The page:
Join Me For NaNoWriMo 2018

NaNoWriMo, NaNoWriMo2018, national novel writing month, writing a novel, writing fiction, writing challenge, creative writing challenge

I think I mentioned in a previous post that, because I have no regard for my sanity, I’m taking part in NaNoWriMo this November.


What is it?

For those of you who don’t know: NaNoWriMo is, essentially, a mad dash to get 50,000 words of something written in November. Now, I’m not someone who needs external motivation to write. I don’t need rewards or deadlines in order to produce a body of work in a short period of time (although I recognize that many people to, and that’s perfectly fine). I do, however, love a good challenge, and any reason to write is good enough for me.

That’s why NaNoWriMo caught my interest. Other than that, I’m doing it because A. I love writing, B. It seems like a fun way to get to know other writers, and C. I have about thirty novel ideas floating around in my brain, and if I don’t start writing them down, they’re going to dominate my mind (not that they don’t already).

This is my first year participating, and even before starting, I can already tell it’s going to become a tradition. In the month leading up to the start of NaNoWriMo, I’ve found so many writers I can talk with for hours about story structure, character, plot devices; people who understand what it’s like to write your first 1,000 words, people who understand what it’s like to stay up until 2 a.m. because you just can’t stop writing. Although my friends and family are supportive, I’m sure they’re glad I’ve found a group of like-minded people and won’t be yelling about plot holes to them anymore.


Word counts shouldn’t be scary

However, I did have some reservations about doing NaNoWriMo at first. It’s not that I’m worried about having to write 50,000 words in a month (I wrote the first draft of my first novel in 21 days). It’s that I’m one of those people who impose strange, unnecessary, or overwhelming deadlines and expectation on themselves, and then get angry with themselves if they don’t meet those expectations.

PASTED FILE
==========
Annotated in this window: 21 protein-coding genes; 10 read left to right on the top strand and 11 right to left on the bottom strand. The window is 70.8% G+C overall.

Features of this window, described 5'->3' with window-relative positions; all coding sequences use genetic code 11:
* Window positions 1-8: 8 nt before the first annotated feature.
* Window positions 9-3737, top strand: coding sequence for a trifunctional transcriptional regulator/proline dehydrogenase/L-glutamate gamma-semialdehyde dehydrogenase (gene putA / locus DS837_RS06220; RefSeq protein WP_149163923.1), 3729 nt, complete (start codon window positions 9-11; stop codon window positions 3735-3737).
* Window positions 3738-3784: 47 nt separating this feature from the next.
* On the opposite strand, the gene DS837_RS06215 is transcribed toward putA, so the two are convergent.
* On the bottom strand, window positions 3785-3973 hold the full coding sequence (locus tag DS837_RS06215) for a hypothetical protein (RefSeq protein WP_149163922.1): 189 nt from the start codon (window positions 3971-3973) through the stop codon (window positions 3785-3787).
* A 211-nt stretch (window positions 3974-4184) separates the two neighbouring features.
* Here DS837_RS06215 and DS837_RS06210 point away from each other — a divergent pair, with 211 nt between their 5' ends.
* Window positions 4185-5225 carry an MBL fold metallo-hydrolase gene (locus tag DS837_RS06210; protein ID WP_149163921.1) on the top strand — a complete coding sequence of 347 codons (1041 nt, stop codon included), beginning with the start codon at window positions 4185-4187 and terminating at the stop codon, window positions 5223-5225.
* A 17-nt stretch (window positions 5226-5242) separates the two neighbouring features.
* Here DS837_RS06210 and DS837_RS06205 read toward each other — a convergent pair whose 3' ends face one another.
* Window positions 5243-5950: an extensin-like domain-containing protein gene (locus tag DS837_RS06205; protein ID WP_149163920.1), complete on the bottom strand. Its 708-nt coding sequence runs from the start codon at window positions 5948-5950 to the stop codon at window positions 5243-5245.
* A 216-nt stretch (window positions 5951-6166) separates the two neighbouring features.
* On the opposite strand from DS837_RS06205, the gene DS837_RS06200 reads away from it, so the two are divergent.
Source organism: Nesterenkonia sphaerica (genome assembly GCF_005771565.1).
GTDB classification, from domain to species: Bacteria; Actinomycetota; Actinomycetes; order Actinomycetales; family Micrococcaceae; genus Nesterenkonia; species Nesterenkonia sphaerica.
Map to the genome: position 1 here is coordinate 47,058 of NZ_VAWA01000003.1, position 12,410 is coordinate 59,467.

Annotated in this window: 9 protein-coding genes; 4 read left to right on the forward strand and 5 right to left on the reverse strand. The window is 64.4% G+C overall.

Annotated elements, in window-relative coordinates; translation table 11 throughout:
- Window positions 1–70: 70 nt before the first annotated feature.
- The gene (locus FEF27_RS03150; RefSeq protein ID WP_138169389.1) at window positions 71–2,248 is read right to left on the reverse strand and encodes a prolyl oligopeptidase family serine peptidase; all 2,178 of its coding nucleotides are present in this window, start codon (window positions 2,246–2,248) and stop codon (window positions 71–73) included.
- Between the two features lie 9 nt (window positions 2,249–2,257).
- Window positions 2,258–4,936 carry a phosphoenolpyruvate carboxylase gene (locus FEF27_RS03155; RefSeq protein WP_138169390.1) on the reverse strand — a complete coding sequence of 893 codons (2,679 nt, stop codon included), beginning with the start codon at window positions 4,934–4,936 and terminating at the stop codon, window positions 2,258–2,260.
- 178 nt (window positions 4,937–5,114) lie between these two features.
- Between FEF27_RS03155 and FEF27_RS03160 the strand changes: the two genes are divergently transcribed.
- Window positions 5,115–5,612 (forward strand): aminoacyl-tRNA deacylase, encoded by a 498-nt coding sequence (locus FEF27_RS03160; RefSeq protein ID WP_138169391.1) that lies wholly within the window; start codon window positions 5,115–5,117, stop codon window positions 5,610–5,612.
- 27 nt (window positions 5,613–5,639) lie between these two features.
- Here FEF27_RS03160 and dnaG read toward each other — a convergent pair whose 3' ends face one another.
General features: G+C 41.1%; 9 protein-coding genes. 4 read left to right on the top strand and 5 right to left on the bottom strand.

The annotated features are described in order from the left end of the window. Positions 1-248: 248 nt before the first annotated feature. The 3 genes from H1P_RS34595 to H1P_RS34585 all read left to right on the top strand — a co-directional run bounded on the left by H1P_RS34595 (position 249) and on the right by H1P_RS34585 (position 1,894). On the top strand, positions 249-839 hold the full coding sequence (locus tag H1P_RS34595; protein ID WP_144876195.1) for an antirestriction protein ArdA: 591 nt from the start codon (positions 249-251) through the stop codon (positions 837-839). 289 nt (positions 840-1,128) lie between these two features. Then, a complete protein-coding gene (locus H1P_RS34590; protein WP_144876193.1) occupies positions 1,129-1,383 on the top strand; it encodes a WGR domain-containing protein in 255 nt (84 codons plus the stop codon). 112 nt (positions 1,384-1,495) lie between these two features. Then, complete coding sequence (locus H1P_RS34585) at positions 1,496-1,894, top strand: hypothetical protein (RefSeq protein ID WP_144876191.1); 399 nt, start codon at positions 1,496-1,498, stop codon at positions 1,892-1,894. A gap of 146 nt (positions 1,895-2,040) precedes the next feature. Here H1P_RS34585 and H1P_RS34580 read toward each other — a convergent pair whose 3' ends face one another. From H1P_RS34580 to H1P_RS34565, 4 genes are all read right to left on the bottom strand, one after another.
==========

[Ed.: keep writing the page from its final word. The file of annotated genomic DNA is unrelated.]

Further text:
If you’re like me and tend toward feeling like a failure if you don’t meet your expectations, the key is to remember that 50,000 words is the goal. It’s not a deadline at work – NaNoWriMo is about having fun and pushing your limits. Internally screaming at yourself because you miss a day or two of writing is, decidedly, not fun.

In order to hit the 50,000 word mark by the end of November, that means writing a minimum of 1,667 words per day. I can write about 2,000 words in less than an hour, if the juices are flowing and I don’t have any distractions. And really, I already write that many words a day – in journal entries, in articles for the paper – what’s another 2,000 words?

This only comes from years of practice though, and learning not to edit as I write, which, in my opinion, is extremely important. Shitty first drafts are essential – they allow you to get all your thoughts word vomited onto the page, without worrying about whether it sounds pretty or nice. That’s what second (and third) drafts are for, when you actually create a coherent story.


The plan (or lack thereof)

People often ask me, are you a gardener or architect? As with everything else in my life, I’m a bit of both. I’m a sucker for spreadsheets, bullet journals, calendars, and bright pens, but I also love winging it, pushing the envelope, and seeing what will happen. With NaNoWriMo, I’m going in with a list of characters, as well as some basic plot points the novel will follow. But, if a character suddenly wants to move to France or buy a costume shop, I don’t question it. I say “sure,” and see where it’ll take us.

In short, I’m excited. I’m excited to see where my novel will go, I’m excited to chat with like-minded people, and I’m excited to be able to say I completed my very first NaNoWriMo. So, if you want to be my writing buddy or follow my progress, you can add me on NaNoWriMo’s website (search CatFriesen), or follow me on Instagram for updates. I’m looking forward to hearing your progress, learning about your stories, and being a part of NaNoWriMo for 2018 and years to come!

PS. For those of you who have asked: the first novel is in its third draft, but has been tabled until NaNoWriMo is over. If all goes well, the third draft should be doneskies in December. Thanks for expressing your interest – it means a lot!

Thanks for reading! Looking for more inspiration? For more ramblings and photos of pretty things, follow my Twitter and Instagram.

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